Stolen Motherhood: Surrogacy
and Made-to-Order Children
A review of the book written by Maria De Koninck and translated by Arielle Aaronson
January 27, 2022
Reviewed by Maya Khankhoje
Stolen Motherhood: Surrogacy and Made-to-Order Children
Author: Maria De Koninck
Translator: Arielle Aaronson
Publisher: Baraka Books, 2020
Paperback, 190 pages
Surrogacy is trending because international adoptions have become more difficult while the need for adoptions in rich countries has declined. Maria De Koninck, University of Laval’s first Chair of Women’s studies, explains “how normalizing surrogacy might transform human relations, including gender relations, by jeopardizing human dignity.” She decries “efforts to appropriate women under the guise of progress” and laments the “lack of regard for children’s wellbeing” by treating a child as a commodity.
Moreover, except for cases of “altruistic” surrogacy, it is generally women from underdeveloped countries who are exploited with the lure of a well-needed payment but which often constitutes just a small percentage of the fees charged by international surrogacy agencies. In developed countries, altruistic surrogacy is the common model in which close relatives or friends participate to “help” a woman who cannot conceive although, in fact, it is the man who is helped to perpetuate his lineage.
Commercial surrogacy is currently prohibited in Canada yet many couples take advantage of universal health care to resort to it. In Quebec, surrogacy is banned, although if a case comes up before a court with a fait accompli, the court decides in favour of the commissioning parents.
Maria De Koninck, University of Laval’s first Chair of Women’s studies, explains “how normalizing surrogacy might transform human relations, including gender relations, by jeopardizing human dignity.
The United Nations Human Rights Commission in 2018 rejected the legal concept of “never-a-mother” for the gestational carrier, which means that surrogate mothers have absolutely no legal rights. The most common modality of surrogacy is a three-party conception with the sperm of the father, the ova of one woman and the uterus of another woman. This is done to prevent possible legal claims.
In some cases, there is a whiff of racism, making it possible for “a non-white woman in a low-income country” to carry a white child for the intended parents. These stratagems to erase the motherhood of the surrogate also ignore the fetal-maternal exchange in utero for nine months. This legal construct only recognizes the “right to child” of third parties while ignoring the rights of the woman whose uterus is used. However, in Germany, the concept of the indivisibility of a woman is respected by banning the use of ova from one woman and the uterus of another.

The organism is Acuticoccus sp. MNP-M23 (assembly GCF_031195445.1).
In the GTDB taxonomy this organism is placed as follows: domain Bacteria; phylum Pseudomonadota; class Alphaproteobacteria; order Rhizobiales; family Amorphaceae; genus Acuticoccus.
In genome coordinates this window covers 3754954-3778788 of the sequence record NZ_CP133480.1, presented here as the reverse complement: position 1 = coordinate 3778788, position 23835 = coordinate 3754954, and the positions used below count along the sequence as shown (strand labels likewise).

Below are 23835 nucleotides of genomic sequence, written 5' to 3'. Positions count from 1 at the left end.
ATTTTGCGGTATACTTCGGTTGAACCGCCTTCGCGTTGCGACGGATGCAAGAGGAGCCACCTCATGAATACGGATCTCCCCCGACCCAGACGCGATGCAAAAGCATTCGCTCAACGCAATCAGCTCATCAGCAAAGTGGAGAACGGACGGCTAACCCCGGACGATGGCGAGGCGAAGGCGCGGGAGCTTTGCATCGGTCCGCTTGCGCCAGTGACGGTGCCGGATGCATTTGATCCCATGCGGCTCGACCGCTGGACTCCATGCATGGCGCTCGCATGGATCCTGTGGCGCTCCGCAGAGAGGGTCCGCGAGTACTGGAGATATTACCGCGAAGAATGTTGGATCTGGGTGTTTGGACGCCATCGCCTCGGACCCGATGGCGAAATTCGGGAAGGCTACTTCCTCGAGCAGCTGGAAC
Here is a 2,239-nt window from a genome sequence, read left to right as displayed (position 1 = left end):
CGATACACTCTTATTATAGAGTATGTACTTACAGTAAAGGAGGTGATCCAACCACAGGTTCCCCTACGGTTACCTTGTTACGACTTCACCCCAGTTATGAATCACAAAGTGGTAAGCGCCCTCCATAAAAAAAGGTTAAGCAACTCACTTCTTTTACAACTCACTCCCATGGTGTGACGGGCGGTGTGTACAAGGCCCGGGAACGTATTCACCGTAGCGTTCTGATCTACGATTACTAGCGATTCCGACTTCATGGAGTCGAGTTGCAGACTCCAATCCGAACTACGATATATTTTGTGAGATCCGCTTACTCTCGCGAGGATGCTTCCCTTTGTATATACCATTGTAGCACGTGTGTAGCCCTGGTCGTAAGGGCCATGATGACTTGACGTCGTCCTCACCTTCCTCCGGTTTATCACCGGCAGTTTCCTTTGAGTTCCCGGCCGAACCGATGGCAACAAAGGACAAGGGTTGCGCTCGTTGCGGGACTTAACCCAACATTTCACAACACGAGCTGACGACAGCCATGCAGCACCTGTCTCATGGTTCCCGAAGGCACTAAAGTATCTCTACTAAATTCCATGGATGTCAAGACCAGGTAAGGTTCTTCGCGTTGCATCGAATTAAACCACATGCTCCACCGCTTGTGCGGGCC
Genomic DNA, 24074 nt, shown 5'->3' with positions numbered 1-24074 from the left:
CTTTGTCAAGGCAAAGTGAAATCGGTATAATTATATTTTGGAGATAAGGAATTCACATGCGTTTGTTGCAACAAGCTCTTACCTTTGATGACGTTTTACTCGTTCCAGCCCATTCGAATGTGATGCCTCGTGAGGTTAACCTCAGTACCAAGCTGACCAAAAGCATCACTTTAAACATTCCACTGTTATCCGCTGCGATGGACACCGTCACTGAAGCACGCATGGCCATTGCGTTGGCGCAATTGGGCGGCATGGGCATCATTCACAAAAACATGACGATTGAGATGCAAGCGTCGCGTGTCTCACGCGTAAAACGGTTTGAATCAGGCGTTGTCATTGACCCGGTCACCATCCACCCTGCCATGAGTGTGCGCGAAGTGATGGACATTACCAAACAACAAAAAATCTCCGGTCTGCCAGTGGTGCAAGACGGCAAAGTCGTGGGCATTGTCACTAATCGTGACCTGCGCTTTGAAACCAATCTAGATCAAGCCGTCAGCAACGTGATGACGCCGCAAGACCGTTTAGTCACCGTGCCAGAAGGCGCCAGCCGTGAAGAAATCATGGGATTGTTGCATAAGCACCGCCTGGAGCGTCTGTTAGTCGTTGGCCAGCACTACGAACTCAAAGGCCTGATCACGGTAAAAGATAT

De Koninck traces the devaluation of motherhood in the name of self-actualization to Simone de Beauvoir’s statement that a woman is made, not born, although she clarifies that not all feminists share this viewpoint. Different surrogacy rules apply in different countries. In Canada, for example, the principle of extraterritorial jurisdiction of the Criminal Code only applies to certain cases such as child sex tourism or human trafficking.
In other words, a Canadian citizen can violate Canadian surrogacy legislation abroad yet will not be accountable on Canadian territory. This situation favours fertility tourism. De Koninck firmly believes that surrogacy is a step backward in the modern trend to humanize childbirth. For example, if a surrogate mother needs life-support, as has happened before, it is the intended parents who decide how long she is to be kept in that state, and not her partner or relatives.
‘According to the author, present-day moral relativism is driven by an individualistic society where a child is seen as an individual’s right while ignoring the rights of the community at large.’
In cases of altruistic surrogacy, and even in commercial surrogacy, women are sold the myth that they are “women helping other women” but what about the rights of the woman surrogate? It is the latter who runs the risk of in-vitro fertilization, C-sections and all the attendant risks of pregnancy. Breastfeeding is required by some purchasers for a couple of days to benefit from colostrum, yet this practise is discouraged in most cases to prevent mother and child bonding. But not to worry, there is now an international trade in mother’s milk!
According to the author, present-day moral relativism is driven by an individualistic society where a child is seen as an individual’s right while ignoring the rights of the community at large. As she points out, legislation varies widely according to each jurisdiction but, in some cases, a child may be refused if the commissioning parents are not satisfied. There are many such documented cases.
Marie De Konick recognizes the joys of child-rearing. To make this possible, she calls for a return to “traditional practices for child circulation and… a model of collective responsibility for the development of children, instead of taking the practice out of context to justify making motherless children.”
Some readers may have strong views regarding surrogacy, but after reading this excellent translation of Stolen Motherhood, if they don’t change their minds, they will at least be better informed of its pitfalls.
Feature image: Ilzy Sousa – PexelsRead other articles by Maya Khankhoje
Maya Khankhoje worked for ICAO, the International Civil Aviation Organization in Montreal, as an interpreter/translator in the Spanish and English sections from 1978 until her retirement in 2003. Prior to that she freelanced in New Delhi, Mexico City and at the United Nations Headquarters in New York. She is currently co-editor of montrealserai.com